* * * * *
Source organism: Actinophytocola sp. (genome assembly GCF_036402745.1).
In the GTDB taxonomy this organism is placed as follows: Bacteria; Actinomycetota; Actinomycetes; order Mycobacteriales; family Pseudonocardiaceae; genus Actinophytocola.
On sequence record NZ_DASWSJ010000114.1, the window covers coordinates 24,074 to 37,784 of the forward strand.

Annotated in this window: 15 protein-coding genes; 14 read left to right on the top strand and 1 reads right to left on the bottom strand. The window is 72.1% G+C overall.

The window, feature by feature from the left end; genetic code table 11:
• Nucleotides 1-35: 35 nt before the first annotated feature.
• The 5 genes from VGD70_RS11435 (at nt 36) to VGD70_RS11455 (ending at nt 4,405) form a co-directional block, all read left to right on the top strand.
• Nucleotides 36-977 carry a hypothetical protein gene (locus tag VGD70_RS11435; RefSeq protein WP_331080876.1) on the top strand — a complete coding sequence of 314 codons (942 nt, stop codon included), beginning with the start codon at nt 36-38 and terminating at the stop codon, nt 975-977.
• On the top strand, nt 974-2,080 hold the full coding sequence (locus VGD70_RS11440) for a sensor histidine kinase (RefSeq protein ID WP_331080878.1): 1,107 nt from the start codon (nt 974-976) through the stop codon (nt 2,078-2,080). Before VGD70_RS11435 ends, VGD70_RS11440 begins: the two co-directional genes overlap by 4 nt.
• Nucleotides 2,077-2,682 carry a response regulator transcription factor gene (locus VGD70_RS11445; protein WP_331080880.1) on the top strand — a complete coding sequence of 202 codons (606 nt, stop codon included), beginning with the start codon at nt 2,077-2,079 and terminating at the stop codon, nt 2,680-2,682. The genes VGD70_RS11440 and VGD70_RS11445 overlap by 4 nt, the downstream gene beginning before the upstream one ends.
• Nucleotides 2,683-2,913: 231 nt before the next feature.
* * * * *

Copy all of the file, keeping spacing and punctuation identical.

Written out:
Source organism: Actinophytocola sp. (genome assembly GCF_036402745.1).
In the GTDB taxonomy this organism is placed as follows: Bacteria; Actinomycetota; Actinomycetes; order Mycobacteriales; family Pseudonocardiaceae; genus Actinophytocola.
On sequence record NZ_DASWSJ010000114.1, the window covers coordinates 24,074 to 37,784 of the forward strand.

Annotated in this window: 15 protein-coding genes; 14 read left to right on the top strand and 1 reads right to left on the bottom strand. The window is 72.1% G+C overall.

The window, feature by feature from the left end; genetic code table 11:
• Nucleotides 1-35: 35 nt before the first annotated feature.
• The 5 genes from VGD70_RS11435 (at nt 36) to VGD70_RS11455 (ending at nt 4,405) form a co-directional block, all read left to right on the top strand.
• Nucleotides 36-977 carry a hypothetical protein gene (locus tag VGD70_RS11435; RefSeq protein WP_331080876.1) on the top strand — a complete coding sequence of 314 codons (942 nt, stop codon included), beginning with the start codon at nt 36-38 and terminating at the stop codon, nt 975-977.
• On the top strand, nt 974-2,080 hold the full coding sequence (locus VGD70_RS11440) for a sensor histidine kinase (RefSeq protein ID WP_331080878.1): 1,107 nt from the start codon (nt 974-976) through the stop codon (nt 2,078-2,080). Before VGD70_RS11435 ends, VGD70_RS11440 begins: the two co-directional genes overlap by 4 nt.
• Nucleotides 2,077-2,682 carry a response regulator transcription factor gene (locus VGD70_RS11445; protein WP_331080880.1) on the top strand — a complete coding sequence of 202 codons (606 nt, stop codon included), beginning with the start codon at nt 2,077-2,079 and terminating at the stop codon, nt 2,680-2,682. The genes VGD70_RS11440 and VGD70_RS11445 overlap by 4 nt, the downstream gene beginning before the upstream one ends.
• Nucleotides 2,683-2,913: 231 nt before the next feature.